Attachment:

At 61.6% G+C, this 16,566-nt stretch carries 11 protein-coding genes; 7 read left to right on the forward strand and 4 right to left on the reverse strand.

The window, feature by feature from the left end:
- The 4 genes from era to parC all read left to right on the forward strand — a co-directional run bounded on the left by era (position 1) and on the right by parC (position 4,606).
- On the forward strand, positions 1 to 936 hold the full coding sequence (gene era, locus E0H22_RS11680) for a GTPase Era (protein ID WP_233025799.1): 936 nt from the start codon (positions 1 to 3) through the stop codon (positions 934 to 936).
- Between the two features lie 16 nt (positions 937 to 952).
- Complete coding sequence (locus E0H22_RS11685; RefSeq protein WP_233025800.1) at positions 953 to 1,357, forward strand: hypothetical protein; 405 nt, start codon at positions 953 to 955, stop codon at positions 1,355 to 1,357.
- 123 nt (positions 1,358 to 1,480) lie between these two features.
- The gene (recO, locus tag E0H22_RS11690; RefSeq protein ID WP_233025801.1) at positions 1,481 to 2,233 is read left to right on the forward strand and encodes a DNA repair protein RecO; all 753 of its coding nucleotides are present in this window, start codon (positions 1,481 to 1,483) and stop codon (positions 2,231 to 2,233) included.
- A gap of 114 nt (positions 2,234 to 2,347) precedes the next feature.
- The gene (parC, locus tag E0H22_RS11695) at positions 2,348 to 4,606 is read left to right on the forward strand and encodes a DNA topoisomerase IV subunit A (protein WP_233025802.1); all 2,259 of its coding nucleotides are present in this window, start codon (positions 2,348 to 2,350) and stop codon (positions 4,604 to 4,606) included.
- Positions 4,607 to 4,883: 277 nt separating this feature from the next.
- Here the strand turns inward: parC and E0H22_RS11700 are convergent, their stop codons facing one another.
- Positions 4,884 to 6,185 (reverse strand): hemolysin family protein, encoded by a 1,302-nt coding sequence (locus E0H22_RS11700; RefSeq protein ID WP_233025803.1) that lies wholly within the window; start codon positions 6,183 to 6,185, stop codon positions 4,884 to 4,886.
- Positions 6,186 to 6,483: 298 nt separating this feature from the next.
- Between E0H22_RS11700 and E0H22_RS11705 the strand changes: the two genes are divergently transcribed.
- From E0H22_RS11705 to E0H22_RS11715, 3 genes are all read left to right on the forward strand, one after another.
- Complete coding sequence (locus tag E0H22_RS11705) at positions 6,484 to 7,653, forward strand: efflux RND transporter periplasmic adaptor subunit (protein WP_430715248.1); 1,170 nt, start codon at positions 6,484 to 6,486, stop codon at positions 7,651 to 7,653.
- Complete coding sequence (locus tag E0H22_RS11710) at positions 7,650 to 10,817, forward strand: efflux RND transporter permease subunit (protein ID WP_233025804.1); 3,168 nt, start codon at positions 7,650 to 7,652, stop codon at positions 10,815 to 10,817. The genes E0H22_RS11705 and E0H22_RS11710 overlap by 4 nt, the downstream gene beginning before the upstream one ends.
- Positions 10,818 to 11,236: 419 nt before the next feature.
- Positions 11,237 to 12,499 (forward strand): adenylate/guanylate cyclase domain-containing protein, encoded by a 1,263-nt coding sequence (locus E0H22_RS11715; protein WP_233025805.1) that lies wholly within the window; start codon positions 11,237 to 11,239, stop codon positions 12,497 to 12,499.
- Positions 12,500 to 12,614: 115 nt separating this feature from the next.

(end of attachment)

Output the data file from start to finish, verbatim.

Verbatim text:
At 61.6% G+C, this 16,566-nt stretch carries 11 protein-coding genes; 7 read left to right on the forward strand and 4 right to left on the reverse strand.

The window, feature by feature from the left end:
- The 4 genes from era to parC all read left to right on the forward strand — a co-directional run bounded on the left by era (position 1) and on the right by parC (position 4,606).
- On the forward strand, positions 1 to 936 hold the full coding sequence (gene era, locus E0H22_RS11680) for a GTPase Era (protein ID WP_233025799.1): 936 nt from the start codon (positions 1 to 3) through the stop codon (positions 934 to 936).
- Between the two features lie 16 nt (positions 937 to 952).
- Complete coding sequence (locus E0H22_RS11685; RefSeq protein WP_233025800.1) at positions 953 to 1,357, forward strand: hypothetical protein; 405 nt, start codon at positions 953 to 955, stop codon at positions 1,355 to 1,357.
- 123 nt (positions 1,358 to 1,480) lie between these two features.
- The gene (recO, locus tag E0H22_RS11690; RefSeq protein ID WP_233025801.1) at positions 1,481 to 2,233 is read left to right on the forward strand and encodes a DNA repair protein RecO; all 753 of its coding nucleotides are present in this window, start codon (positions 1,481 to 1,483) and stop codon (positions 2,231 to 2,233) included.
- A gap of 114 nt (positions 2,234 to 2,347) precedes the next feature.
- The gene (parC, locus tag E0H22_RS11695) at positions 2,348 to 4,606 is read left to right on the forward strand and encodes a DNA topoisomerase IV subunit A (protein WP_233025802.1); all 2,259 of its coding nucleotides are present in this window, start codon (positions 2,348 to 2,350) and stop codon (positions 4,604 to 4,606) included.
- Positions 4,607 to 4,883: 277 nt separating this feature from the next.
- Here the strand turns inward: parC and E0H22_RS11700 are convergent, their stop codons facing one another.
- Positions 4,884 to 6,185 (reverse strand): hemolysin family protein, encoded by a 1,302-nt coding sequence (locus E0H22_RS11700; RefSeq protein ID WP_233025803.1) that lies wholly within the window; start codon positions 6,183 to 6,185, stop codon positions 4,884 to 4,886.
- Positions 6,186 to 6,483: 298 nt separating this feature from the next.
- Between E0H22_RS11700 and E0H22_RS11705 the strand changes: the two genes are divergently transcribed.
- From E0H22_RS11705 to E0H22_RS11715, 3 genes are all read left to right on the forward strand, one after another.
- Complete coding sequence (locus tag E0H22_RS11705) at positions 6,484 to 7,653, forward strand: efflux RND transporter periplasmic adaptor subunit (protein WP_430715248.1); 1,170 nt, start codon at positions 6,484 to 6,486, stop codon at positions 7,651 to 7,653.
- Complete coding sequence (locus tag E0H22_RS11710) at positions 7,650 to 10,817, forward strand: efflux RND transporter permease subunit (protein ID WP_233025804.1); 3,168 nt, start codon at positions 7,650 to 7,652, stop codon at positions 10,815 to 10,817. The genes E0H22_RS11705 and E0H22_RS11710 overlap by 4 nt, the downstream gene beginning before the upstream one ends.
- Positions 10,818 to 11,236: 419 nt before the next feature.
- Positions 11,237 to 12,499 (forward strand): adenylate/guanylate cyclase domain-containing protein, encoded by a 1,263-nt coding sequence (locus E0H22_RS11715; protein WP_233025805.1) that lies wholly within the window; start codon positions 11,237 to 11,239, stop codon positions 12,497 to 12,499.
- Positions 12,500 to 12,614: 115 nt separating this feature from the next.